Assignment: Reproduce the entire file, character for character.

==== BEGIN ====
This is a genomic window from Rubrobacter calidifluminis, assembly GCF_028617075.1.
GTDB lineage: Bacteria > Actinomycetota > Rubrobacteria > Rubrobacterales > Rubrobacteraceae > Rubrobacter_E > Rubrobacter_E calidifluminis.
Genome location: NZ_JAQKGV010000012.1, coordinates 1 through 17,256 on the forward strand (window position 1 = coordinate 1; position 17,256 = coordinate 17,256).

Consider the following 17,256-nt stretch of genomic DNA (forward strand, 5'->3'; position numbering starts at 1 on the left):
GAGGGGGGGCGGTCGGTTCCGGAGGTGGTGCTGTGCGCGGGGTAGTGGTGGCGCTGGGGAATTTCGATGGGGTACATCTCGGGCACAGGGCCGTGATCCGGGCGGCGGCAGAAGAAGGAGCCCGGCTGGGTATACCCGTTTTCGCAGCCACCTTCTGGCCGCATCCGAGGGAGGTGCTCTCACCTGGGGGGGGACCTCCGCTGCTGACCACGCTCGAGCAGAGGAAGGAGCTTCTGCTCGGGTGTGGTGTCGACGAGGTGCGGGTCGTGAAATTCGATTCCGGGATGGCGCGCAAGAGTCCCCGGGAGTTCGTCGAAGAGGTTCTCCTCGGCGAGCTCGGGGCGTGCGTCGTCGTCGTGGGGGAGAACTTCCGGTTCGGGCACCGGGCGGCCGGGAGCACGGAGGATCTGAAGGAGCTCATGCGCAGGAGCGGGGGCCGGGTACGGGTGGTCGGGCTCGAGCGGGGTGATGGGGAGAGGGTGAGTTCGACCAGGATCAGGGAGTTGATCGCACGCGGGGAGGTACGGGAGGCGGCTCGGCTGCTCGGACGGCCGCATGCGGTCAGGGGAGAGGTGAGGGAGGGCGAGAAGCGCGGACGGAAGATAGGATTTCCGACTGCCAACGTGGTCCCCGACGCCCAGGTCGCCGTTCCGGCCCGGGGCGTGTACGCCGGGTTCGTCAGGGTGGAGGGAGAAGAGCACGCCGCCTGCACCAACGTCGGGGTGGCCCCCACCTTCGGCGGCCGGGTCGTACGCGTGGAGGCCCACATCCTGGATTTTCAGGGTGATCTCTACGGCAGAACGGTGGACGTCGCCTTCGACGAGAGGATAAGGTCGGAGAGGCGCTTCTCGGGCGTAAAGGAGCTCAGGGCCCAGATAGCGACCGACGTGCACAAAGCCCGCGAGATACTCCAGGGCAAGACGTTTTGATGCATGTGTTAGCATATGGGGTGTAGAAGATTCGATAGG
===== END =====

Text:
This is a genomic window from Rubrobacter calidifluminis, assembly GCF_028617075.1.
GTDB lineage: Bacteria > Actinomycetota > Rubrobacteria > Rubrobacterales > Rubrobacteraceae > Rubrobacter_E > Rubrobacter_E calidifluminis.
Genome location: NZ_JAQKGV010000012.1, coordinates 1 through 17,256 on the forward strand (window position 1 = coordinate 1; position 17,256 = coordinate 17,256).

Consider the following 17,256-nt stretch of genomic DNA (forward strand, 5'->3'; position numbering starts at 1 on the left):
GAGGGGGGGCGGTCGGTTCCGGAGGTGGTGCTGTGCGCGGGGTAGTGGTGGCGCTGGGGAATTTCGATGGGGTACATCTCGGGCACAGGGCCGTGATCCGGGCGGCGGCAGAAGAAGGAGCCCGGCTGGGTATACCCGTTTTCGCAGCCACCTTCTGGCCGCATCCGAGGGAGGTGCTCTCACCTGGGGGGGGACCTCCGCTGCTGACCACGCTCGAGCAGAGGAAGGAGCTTCTGCTCGGGTGTGGTGTCGACGAGGTGCGGGTCGTGAAATTCGATTCCGGGATGGCGCGCAAGAGTCCCCGGGAGTTCGTCGAAGAGGTTCTCCTCGGCGAGCTCGGGGCGTGCGTCGTCGTCGTGGGGGAGAACTTCCGGTTCGGGCACCGGGCGGCCGGGAGCACGGAGGATCTGAAGGAGCTCATGCGCAGGAGCGGGGGCCGGGTACGGGTGGTCGGGCTCGAGCGGGGTGATGGGGAGAGGGTGAGTTCGACCAGGATCAGGGAGTTGATCGCACGCGGGGAGGTACGGGAGGCGGCTCGGCTGCTCGGACGGCCGCATGCGGTCAGGGGAGAGGTGAGGGAGGGCGAGAAGCGCGGACGGAAGATAGGATTTCCGACTGCCAACGTGGTCCCCGACGCCCAGGTCGCCGTTCCGGCCCGGGGCGTGTACGCCGGGTTCGTCAGGGTGGAGGGAGAAGAGCACGCCGCCTGCACCAACGTCGGGGTGGCCCCCACCTTCGGCGGCCGGGTCGTACGCGTGGAGGCCCACATCCTGGATTTTCAGGGTGATCTCTACGGCAGAACGGTGGACGTCGCCTTCGACGAGAGGATAAGGTCGGAGAGGCGCTTCTCGGGCGTAAAGGAGCTCAGGGCCCAGATAGCGACCGACGTGCACAAAGCCCGCGAGATACTCCAGGGCAAGACGTTTTGATGCATGTGTTAGCATATGGGGTGTAGAAGATTCGATAGG